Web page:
In the outdoor sector, this is changing as new technology allows day-part and week-part campaigns to enable advertisers to reach a more targeted audience.
Transvision is already sold this way - Titan's Edwards explains that the company offers commuter packages where ads are played from 6am-9am and again from 5pm-8pm.
The digital escalator panels on trial at Tottenham Court Road Tube station - which also tick the box for visual impact - theoretically have this capability although they are not yet sold this way.
Viacom's Cheshire explains that day-part and week-part selling will become a reality once the digital escalator panels are expanded beyond one station. However, the screens do offer remote copy updating so, while advertisers must buy a standard two-week campaign, they can change their message for different times of day or days of the week.
"The Independent used it (back in March) to broadcast that day's front page, which made it much more engaging for consumers and more relevant," says Cheshire.
Universal McCann's Middlemas is a big fan of the digital escalator panels - largely because of their visual appeal - and keen to see them expanded across the network.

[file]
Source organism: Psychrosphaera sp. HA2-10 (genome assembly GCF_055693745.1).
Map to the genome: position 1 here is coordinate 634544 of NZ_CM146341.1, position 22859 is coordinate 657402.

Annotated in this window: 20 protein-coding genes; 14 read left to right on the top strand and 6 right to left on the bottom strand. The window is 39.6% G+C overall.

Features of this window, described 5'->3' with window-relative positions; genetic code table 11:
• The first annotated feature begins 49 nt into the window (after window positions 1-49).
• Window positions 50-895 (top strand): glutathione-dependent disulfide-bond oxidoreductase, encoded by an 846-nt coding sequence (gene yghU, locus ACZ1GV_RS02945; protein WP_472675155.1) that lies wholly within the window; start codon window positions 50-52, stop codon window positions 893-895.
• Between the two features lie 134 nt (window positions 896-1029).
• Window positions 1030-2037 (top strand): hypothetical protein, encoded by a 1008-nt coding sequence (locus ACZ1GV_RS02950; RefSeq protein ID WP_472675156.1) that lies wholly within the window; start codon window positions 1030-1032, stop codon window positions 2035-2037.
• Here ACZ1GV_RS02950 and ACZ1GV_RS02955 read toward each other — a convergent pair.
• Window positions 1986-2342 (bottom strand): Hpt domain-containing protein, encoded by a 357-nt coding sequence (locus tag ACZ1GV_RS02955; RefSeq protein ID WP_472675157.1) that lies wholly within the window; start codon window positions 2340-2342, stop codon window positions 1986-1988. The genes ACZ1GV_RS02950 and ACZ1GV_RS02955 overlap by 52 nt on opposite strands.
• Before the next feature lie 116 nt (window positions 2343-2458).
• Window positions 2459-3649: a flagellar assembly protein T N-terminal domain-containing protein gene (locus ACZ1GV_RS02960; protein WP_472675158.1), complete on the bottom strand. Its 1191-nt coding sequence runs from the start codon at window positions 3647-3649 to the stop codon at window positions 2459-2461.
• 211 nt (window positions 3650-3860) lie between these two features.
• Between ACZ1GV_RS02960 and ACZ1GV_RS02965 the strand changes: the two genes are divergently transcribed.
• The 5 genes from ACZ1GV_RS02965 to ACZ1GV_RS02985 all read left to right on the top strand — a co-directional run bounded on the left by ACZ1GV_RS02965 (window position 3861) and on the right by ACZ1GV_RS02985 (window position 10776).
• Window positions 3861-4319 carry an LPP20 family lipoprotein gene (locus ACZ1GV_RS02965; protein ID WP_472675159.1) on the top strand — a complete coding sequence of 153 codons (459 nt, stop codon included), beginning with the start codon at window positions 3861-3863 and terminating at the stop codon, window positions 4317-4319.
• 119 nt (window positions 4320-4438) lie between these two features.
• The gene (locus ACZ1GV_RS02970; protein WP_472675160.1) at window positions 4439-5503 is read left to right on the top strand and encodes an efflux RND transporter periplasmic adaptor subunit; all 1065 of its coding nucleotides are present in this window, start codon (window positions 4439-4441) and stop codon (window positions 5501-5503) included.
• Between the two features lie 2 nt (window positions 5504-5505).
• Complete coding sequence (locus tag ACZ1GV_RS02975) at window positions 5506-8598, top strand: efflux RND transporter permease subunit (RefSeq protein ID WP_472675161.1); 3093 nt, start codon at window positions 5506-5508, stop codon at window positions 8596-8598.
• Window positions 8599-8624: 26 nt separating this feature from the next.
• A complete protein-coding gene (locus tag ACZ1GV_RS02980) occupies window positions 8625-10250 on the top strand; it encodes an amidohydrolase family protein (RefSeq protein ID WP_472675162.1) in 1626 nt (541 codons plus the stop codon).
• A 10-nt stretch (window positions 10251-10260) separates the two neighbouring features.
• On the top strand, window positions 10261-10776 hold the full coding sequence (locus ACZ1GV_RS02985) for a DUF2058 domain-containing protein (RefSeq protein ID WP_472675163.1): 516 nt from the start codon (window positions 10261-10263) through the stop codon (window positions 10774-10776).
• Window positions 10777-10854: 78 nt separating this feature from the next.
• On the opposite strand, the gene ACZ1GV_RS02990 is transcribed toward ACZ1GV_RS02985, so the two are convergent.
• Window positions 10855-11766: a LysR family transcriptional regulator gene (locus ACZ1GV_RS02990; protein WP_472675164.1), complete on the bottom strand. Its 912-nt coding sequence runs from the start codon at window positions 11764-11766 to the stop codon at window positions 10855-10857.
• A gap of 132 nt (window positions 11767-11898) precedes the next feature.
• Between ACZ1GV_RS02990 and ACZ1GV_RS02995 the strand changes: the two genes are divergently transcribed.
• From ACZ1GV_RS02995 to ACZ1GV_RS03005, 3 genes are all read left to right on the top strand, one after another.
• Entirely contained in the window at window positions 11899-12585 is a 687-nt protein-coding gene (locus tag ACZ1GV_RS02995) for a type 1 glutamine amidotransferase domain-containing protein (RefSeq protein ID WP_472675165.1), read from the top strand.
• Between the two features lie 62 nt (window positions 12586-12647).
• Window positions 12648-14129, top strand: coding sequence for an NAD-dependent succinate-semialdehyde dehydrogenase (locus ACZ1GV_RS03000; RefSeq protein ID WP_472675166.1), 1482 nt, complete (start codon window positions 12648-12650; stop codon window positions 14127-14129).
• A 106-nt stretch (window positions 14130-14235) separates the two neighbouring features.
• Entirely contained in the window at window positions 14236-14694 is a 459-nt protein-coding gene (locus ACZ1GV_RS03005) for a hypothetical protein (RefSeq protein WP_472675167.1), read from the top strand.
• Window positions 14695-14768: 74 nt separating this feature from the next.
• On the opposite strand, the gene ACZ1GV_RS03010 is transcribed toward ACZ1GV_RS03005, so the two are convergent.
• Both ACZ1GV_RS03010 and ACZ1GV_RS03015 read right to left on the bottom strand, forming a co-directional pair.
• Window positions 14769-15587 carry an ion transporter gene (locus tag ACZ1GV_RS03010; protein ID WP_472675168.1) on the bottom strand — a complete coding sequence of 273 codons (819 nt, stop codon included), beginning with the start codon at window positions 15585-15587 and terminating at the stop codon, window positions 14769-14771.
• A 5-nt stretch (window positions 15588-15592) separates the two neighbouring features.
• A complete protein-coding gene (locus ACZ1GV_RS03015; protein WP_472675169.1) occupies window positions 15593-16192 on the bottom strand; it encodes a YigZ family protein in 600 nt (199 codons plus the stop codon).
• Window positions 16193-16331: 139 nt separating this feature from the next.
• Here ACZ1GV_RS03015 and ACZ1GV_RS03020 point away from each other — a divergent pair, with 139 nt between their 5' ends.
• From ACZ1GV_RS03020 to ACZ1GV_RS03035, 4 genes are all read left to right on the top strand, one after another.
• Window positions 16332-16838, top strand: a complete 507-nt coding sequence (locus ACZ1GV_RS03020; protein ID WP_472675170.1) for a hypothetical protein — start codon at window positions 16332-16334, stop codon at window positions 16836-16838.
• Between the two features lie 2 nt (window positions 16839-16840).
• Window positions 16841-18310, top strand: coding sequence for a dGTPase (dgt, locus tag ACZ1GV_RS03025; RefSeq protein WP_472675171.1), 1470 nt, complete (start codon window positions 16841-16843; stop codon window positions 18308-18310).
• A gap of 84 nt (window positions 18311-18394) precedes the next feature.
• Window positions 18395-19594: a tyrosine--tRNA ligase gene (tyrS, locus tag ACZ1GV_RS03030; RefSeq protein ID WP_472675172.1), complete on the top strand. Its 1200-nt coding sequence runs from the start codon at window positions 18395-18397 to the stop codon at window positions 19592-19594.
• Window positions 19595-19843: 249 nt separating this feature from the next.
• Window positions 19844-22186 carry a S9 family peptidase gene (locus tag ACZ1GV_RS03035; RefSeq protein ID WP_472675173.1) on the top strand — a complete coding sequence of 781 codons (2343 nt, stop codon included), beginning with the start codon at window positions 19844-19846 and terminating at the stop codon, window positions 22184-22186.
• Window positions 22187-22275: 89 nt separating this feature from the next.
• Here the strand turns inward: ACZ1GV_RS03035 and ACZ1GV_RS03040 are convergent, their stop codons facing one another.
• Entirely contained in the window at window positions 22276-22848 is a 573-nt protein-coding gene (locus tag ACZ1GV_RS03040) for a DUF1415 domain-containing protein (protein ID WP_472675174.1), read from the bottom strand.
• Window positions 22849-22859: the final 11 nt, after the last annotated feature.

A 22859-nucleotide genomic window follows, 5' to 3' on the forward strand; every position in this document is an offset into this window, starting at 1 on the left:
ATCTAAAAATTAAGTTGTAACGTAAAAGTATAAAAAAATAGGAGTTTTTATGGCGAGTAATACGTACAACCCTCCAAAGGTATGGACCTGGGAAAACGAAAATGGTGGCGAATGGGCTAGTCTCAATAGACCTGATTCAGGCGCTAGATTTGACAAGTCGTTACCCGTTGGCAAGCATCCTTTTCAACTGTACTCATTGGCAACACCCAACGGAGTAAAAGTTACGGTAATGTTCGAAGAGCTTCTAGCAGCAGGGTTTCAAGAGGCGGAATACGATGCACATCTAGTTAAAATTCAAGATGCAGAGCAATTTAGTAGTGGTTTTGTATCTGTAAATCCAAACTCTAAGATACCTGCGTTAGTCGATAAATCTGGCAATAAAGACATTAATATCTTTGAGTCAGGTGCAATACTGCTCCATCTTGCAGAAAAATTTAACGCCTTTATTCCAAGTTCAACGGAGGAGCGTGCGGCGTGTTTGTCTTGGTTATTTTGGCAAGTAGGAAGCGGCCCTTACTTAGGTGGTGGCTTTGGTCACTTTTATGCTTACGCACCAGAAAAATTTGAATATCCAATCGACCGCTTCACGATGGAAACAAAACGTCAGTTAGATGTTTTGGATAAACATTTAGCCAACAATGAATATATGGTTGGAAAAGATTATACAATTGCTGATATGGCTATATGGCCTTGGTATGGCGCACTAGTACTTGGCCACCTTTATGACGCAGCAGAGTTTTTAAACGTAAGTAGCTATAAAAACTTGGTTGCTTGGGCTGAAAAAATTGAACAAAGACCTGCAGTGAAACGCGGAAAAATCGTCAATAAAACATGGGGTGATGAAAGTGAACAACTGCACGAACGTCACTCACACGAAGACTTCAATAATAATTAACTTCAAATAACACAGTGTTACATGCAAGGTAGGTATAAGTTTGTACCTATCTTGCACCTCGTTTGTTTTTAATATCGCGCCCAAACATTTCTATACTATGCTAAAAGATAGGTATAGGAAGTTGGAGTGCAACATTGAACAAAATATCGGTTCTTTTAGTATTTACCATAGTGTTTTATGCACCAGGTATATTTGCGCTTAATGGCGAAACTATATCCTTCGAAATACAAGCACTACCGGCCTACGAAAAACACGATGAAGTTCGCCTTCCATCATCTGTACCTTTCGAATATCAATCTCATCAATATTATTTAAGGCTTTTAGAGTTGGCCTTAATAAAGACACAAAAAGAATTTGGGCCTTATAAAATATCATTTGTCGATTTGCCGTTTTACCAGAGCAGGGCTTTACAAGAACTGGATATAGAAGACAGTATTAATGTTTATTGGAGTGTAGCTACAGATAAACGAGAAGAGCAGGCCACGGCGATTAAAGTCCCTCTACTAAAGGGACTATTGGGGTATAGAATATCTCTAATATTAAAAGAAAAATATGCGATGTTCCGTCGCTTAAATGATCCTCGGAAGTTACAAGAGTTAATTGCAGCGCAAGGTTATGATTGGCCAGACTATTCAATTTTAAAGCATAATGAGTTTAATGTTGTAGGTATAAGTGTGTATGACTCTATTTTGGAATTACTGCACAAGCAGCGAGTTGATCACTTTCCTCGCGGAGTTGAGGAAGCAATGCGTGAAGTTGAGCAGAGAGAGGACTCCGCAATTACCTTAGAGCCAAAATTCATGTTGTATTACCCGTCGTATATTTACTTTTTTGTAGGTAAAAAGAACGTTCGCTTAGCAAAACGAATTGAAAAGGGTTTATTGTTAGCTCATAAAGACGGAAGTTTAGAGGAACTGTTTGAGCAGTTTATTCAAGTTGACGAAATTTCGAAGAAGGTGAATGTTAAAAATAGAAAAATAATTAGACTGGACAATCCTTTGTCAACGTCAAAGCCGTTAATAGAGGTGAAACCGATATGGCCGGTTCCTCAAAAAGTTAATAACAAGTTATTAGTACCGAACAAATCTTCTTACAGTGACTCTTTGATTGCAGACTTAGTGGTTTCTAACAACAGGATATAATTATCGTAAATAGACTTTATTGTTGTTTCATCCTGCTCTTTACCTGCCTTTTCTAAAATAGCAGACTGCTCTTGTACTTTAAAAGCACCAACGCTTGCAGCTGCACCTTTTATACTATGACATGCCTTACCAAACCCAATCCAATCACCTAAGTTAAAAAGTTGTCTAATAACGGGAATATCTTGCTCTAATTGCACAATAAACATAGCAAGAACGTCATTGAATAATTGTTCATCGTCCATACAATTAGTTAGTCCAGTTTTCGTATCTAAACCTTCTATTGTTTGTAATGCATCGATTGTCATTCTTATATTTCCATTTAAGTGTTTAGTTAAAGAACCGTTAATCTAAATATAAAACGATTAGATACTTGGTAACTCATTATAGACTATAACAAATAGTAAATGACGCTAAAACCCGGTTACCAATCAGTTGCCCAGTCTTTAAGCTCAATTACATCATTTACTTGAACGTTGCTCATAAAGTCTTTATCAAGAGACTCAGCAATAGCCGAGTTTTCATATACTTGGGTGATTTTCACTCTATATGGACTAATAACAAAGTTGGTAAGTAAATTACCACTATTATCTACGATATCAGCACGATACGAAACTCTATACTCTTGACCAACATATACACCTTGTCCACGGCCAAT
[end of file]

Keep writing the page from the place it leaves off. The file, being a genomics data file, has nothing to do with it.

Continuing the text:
There is also the challenge of better targeting to reach particular types of commuters. For example, Viacom is currently exploring the possibility of advertisers sponsoring WiFi or quiet carriages on its trains, while Titan offers packs targeting stations in London and the South-East with a high proportion of "affluent" or "urbanite" commuters.
Traditionally, most commuters have found that the mode of journey has dictated their choice of media. Commuters making the journey by car tend to listen to their radio, while bus and rail passengers buy their favourite morning or evening newspaper or pick up one of the many free alternatives.
Now new technology is expanding the platform for both broadcasters and publishers to reach commuters in new ways. Many radio stations and newspapers have jumped into the podcasting world with enthusiasm - for example, Virgin Radio has made flagship programmes, such as the Christian O'Connell Breakfast Show, available as free downloads.